Tax on Spending and Benefit Cuts Hit Lower Earners Harder

The Office for National Statistics has released its report into the effect of tax and benefits on household income for 2016/16. It finds that the richest fifth of households have an average income of £88,800 a year – 12 times more than the poorest fifth (£7,400). After accounting for all benefits and taxes, that shrinks to under four times more.

However, VAT and taxes on spending unwind some of this spreading of the wealth, because the poorest fifth spent 30% of their disposable income on these taxes – while the richest fifth spent 15% on theirs.

Given that the VAT bill is growing, and direct benefits are shrinking, poorer households are being squeezed in both directions.

Sarah Coles, personal finance analyst, Hargreaves Lansdown: “Overall, benefits and taxes make a dent in income inequality: the richest fifth of households make 12 times more than the poorest fifth – but after tax and benefits they end up with five times more. Once you add in the impact of things like health and education it’s less than four times.”

“Wealth inequality after taxes and benefits has remained steady for years, but given the rise in the minimum wage and the fall in unemployment, you might have expected it to shrink. The problem for poorer households is a combination of benefit cuts and rises in taxes on spending.”

“Over the previous year the poorest half of households received £270 less in cash benefits. Meanwhile, we have also seen the burden of taxes on spending (like VAT) rise, which hit those on lower incomes disproportionately hard. The poorest half of families spent £350 more on these taxes than a year earlier (after accounting for inflation), and the amount of VAT paid by the poorest fifth of households increased by 14%.”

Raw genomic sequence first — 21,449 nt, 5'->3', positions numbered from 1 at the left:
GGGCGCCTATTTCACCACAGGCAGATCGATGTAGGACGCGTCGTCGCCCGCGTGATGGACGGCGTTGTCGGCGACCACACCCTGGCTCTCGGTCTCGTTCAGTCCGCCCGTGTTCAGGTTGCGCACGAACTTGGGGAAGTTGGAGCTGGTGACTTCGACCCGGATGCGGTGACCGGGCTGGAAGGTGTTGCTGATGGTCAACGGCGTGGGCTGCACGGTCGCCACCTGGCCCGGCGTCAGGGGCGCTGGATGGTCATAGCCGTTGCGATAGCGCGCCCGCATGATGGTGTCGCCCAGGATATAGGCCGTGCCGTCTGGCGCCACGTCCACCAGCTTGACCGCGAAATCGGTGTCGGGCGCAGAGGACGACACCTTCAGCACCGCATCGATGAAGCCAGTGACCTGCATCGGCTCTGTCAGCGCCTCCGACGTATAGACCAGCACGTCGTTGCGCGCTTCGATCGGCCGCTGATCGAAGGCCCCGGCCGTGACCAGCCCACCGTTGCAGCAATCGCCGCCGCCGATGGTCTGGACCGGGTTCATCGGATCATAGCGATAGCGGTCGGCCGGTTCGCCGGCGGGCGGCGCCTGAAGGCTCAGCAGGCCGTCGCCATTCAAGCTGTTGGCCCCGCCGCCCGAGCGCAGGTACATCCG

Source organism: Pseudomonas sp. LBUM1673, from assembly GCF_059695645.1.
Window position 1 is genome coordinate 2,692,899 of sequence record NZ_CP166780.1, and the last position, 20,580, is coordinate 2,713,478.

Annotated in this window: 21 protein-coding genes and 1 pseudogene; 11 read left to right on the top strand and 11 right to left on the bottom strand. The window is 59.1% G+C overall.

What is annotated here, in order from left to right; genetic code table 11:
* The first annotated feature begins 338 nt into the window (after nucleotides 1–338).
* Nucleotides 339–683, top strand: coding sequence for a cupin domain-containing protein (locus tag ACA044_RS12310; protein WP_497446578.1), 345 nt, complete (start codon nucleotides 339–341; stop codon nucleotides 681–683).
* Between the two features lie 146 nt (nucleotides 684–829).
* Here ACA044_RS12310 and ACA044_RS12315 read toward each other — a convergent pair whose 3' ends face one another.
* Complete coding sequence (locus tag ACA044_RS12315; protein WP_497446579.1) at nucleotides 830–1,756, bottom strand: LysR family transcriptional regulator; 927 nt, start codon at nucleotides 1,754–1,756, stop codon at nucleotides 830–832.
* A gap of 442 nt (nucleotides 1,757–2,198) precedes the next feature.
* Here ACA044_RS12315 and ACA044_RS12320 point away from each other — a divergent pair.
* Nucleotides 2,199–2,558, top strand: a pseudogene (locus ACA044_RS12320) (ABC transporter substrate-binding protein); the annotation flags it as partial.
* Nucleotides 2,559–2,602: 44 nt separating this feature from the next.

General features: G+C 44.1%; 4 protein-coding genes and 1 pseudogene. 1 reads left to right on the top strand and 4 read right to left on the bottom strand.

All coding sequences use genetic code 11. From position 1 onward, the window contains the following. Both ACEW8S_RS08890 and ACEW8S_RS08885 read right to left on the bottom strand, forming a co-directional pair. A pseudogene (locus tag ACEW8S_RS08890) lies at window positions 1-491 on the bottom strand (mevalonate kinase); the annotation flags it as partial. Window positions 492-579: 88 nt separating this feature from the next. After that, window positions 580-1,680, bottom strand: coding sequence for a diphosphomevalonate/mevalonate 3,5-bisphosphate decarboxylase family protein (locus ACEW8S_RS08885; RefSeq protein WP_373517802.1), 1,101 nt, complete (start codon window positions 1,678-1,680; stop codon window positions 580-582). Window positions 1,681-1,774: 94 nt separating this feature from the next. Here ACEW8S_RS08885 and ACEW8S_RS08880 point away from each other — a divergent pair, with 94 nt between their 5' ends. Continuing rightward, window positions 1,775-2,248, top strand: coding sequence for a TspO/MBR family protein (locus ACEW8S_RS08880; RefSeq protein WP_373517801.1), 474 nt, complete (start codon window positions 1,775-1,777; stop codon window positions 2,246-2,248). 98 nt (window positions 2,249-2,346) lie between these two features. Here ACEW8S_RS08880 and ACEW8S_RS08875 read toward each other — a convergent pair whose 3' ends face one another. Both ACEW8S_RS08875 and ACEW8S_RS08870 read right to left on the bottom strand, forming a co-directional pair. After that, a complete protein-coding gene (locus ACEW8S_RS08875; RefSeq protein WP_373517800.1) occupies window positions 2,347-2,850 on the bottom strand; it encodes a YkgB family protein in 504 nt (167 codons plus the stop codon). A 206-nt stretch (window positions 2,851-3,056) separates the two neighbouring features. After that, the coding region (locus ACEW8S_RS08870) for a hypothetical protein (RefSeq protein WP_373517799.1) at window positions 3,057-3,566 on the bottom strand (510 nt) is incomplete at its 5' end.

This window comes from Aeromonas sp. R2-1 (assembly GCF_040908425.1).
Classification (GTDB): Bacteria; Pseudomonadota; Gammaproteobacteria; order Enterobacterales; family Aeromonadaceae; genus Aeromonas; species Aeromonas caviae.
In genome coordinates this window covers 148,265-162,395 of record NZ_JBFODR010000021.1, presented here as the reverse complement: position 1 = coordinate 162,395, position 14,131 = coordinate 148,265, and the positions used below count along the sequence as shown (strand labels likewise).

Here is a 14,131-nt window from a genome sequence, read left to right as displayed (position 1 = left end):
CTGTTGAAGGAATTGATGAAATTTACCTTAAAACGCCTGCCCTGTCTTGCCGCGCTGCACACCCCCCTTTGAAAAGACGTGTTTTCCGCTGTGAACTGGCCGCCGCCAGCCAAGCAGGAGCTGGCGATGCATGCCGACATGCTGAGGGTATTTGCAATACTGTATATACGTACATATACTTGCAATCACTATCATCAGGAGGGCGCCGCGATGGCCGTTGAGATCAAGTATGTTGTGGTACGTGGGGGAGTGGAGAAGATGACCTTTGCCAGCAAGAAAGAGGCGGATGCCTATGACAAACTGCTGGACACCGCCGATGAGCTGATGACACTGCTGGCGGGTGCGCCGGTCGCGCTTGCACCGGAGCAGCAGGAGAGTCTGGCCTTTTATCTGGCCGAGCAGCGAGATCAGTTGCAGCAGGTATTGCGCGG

“Given that state support is shrinking and taxes are growing, it’s important that those on lower incomes get all the help they can. It’s well worth speaking to experts at charities like Citizens Advice or Stepchange, who know the system well, can let you know what you are entitled to, and can help you apply for benefits too.

Other findings:

  • -The richest fifth of people paid an average of £21,400 in direct taxes – the vast majority of which was income tax.
  • The group receiving the most cash benefits isn’t the poorest fifth, but the second poorest. This is because there are more retired people in this group – receiving the state pension.
  • After cash benefits and direct taxes, the richest fifth are left with £70,700 to live off, while the poorest fifth have £13,400.
  • After accounting for taxes, benefits and benefits-in-kind like the NHS, the richest have £66,300 and the poorest fifth £17,800.
  • While the rich spend three times more on indirect taxes like VAT overall (because they spend more on the things that are taxed), the poorest fifth spend 30% of their disposable income on these taxes – compared to the rich who spend 15%. Between 2015/16 and 2016/17 the amount spent on indirect taxes overall rose 6.4%.
  • The average (median) disposable income is £27,310.
  • Households where the head is aged 25-64 paid more in tax than they received in benefits last year. Those aged 50-54 paid the most tax.
  • Households where the head is over the age of 64 received more benefits than they paid tax – and the effect is more striking as people age. Those over 79 receive £14,621 more in benefits than they pay in tax.
  • In the past 10 years, households where the head is aged 30-49 have become better off, as a result of income tax cuts and an increase in the value of the state education this group received.
  • Those where the main earner is aged 60-69 are worse off than ten years ago, partly because of the rise in the state pension age for women. For 65-69-year-olds the tax bill has risen too – mainly because they are paying more tax on spending – like VAT.

(Source: ONS)

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